What is Urinary Incontinence?
A leak here and here happens to us all, but when it happens a lot—or when it feels like a waterfall down there—it might be urinary incontinence (UI). It's a common occurrence in people of all ages, but it doesn't have to be.
What is UI?
UI is the loss of bladder control, where you have anything from an occasional urine leak when laughing or coughing to a full-blown race to the bathroom when you have to go so badly that you fear you can't wait.
There are five main types of UI:
- Stress incontinence: This happens when urine leaks from added pressure to the abdomen after coughing, sneezing, laughing, lifting heavy objects, or exercising.
- Urge incontinence: This is a sudden and persistent urge to urinate. It's commonly known as overactive bladder.
- Overflow incontinence: This occurs when the bladder doesn't completely empty during regular urination and instead dribbles out in between trips to the bathroom.
- Functional incontinence: This is related to another health condition, such as arthritis, which can prevent you from making it to the bathroom in time.
- Mixed incontinence: This is often a combination of stress and urge incontinence.
What causes UI?
Age is probably the biggest risk factor for UI, as it becomes more common in both women and men as we age and lose strength in the bladder and urethra. But because women's internal body structures are so flexible (looking at you, childbirth!), they're much more likely to get UI at some point in their lives due to a weakening of the urinary system.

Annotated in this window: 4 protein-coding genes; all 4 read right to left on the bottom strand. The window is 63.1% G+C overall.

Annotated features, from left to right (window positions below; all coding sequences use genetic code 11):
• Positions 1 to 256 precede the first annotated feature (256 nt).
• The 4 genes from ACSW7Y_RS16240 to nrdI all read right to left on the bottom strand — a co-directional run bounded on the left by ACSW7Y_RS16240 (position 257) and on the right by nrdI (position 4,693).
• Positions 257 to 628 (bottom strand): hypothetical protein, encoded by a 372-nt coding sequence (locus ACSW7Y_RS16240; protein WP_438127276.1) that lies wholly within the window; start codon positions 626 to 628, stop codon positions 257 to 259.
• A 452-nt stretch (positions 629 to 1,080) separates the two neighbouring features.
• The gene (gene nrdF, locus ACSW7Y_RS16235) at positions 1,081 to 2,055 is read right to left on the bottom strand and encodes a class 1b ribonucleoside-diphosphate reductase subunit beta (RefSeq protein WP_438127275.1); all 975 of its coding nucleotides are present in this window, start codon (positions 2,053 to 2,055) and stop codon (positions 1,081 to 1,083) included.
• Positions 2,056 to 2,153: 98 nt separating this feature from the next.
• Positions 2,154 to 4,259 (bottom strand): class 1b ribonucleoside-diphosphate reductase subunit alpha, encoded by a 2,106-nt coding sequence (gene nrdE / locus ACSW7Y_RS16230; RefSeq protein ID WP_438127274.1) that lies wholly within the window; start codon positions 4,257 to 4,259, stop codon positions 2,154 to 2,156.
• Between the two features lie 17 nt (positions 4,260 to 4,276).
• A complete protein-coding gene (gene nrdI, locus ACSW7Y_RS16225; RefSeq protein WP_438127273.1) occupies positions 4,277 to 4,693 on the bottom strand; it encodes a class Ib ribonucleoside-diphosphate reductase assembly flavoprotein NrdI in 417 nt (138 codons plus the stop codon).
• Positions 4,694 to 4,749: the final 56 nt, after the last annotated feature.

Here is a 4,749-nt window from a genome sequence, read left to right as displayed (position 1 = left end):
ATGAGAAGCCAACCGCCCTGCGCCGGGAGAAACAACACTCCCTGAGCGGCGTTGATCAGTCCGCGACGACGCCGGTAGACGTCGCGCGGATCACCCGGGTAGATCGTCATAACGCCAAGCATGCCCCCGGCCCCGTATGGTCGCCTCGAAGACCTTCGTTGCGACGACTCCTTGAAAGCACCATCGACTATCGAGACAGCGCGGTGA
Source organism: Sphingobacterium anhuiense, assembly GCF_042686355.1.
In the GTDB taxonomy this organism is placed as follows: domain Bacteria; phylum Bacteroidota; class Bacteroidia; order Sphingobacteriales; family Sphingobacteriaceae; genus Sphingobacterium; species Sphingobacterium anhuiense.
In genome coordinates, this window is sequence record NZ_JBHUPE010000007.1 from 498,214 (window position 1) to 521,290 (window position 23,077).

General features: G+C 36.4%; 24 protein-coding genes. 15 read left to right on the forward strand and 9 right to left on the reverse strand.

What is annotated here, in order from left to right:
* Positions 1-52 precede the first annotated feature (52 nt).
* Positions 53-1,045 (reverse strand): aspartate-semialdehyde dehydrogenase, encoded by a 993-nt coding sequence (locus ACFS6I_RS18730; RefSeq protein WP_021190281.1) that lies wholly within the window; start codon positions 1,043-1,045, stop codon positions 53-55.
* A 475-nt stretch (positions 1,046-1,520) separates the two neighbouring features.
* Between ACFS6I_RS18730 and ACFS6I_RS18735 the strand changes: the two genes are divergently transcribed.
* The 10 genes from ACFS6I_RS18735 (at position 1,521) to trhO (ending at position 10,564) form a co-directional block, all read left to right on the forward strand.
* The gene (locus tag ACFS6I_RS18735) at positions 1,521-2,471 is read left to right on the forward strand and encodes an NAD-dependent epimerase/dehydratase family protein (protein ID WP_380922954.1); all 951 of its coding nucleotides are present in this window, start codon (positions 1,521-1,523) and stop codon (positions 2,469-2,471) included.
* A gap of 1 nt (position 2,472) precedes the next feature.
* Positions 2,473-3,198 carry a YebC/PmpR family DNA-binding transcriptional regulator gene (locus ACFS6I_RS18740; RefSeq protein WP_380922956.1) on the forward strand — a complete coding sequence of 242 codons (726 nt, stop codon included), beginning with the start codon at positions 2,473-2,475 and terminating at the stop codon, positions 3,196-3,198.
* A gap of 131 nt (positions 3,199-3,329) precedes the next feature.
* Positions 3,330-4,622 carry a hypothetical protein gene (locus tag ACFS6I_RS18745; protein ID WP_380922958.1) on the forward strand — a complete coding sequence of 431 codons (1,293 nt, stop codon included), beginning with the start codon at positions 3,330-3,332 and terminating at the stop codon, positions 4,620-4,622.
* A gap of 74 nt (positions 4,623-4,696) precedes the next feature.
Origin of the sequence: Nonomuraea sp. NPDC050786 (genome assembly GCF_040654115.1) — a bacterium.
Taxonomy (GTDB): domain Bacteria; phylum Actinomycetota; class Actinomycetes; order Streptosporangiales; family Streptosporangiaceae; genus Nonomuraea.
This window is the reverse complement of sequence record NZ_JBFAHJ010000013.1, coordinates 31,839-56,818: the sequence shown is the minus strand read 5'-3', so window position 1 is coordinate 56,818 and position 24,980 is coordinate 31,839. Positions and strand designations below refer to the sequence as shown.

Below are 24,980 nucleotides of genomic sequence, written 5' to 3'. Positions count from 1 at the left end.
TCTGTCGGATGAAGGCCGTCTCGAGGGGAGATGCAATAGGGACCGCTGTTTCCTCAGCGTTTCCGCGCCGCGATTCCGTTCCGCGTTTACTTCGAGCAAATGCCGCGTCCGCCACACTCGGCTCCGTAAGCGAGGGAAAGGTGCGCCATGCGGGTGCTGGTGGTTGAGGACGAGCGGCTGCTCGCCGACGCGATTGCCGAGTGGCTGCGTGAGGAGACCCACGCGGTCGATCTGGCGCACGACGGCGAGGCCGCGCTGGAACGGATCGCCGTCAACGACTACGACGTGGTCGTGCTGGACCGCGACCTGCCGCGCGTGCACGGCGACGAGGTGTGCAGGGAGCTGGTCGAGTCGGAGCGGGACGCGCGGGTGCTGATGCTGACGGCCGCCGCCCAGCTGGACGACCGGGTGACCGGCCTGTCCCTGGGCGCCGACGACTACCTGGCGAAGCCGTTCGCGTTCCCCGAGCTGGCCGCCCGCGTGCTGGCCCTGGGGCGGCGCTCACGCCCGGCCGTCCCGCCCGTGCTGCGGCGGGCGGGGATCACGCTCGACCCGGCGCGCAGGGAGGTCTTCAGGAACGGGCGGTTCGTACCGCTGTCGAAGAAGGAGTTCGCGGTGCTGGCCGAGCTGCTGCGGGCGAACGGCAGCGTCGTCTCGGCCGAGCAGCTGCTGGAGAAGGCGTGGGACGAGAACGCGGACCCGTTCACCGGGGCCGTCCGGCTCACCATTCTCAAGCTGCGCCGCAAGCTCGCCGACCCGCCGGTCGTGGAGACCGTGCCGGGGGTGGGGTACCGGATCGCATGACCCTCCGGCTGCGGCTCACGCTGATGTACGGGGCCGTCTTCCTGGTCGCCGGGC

However, body changes due to pregnancy and childbirth aren't the only causes of UI. It could also happen because of:
- Excessive fluid intake
- Pelvic organ prolapse
- Urinary tract infections (UTIs)
- Weakened pelvic floor muscles
UI can also be caused by diet, as certain types of foods act as natural diuretics that stimulate the bladder. These include:
- Artificial sweeteners
- Carbonated drinks
- Citrus fruits
- Vitamin C-rich foods in high doses
Underlying medical conditions can also be factors, including UTIs, which irritate the bladder; constipation; neurological disorders like Alzheimer's disease and multiple sclerosis; and other medical conditions like diabetes.
If left untreated, UI can lead to skin rashes and infections, sleep loss, UTIs, and an inability to perform or engage in daily activities, which can have a significant negative impact on overall quality of life.
How can you prevent and treat UI?
Similar to so many other health conditions, prevention is possible with diet and exercise. UI can be avoided by:
- Maintaining a healthy weight
- Doing regular exercises that strengthen the pelvic floor
- Avoiding diuretics like artificial sweeteners and caffeine
- Quitting smoking
- Exercising regularly
- Eating more fiber to avoid constipation
UT treatment runs the spectrum, from Kegel exercises to Botox injections to implanted mesh material that supports the bladder. If you think you might have UI, talk to your doctor so you can discuss treatment options and get on the road to recovery.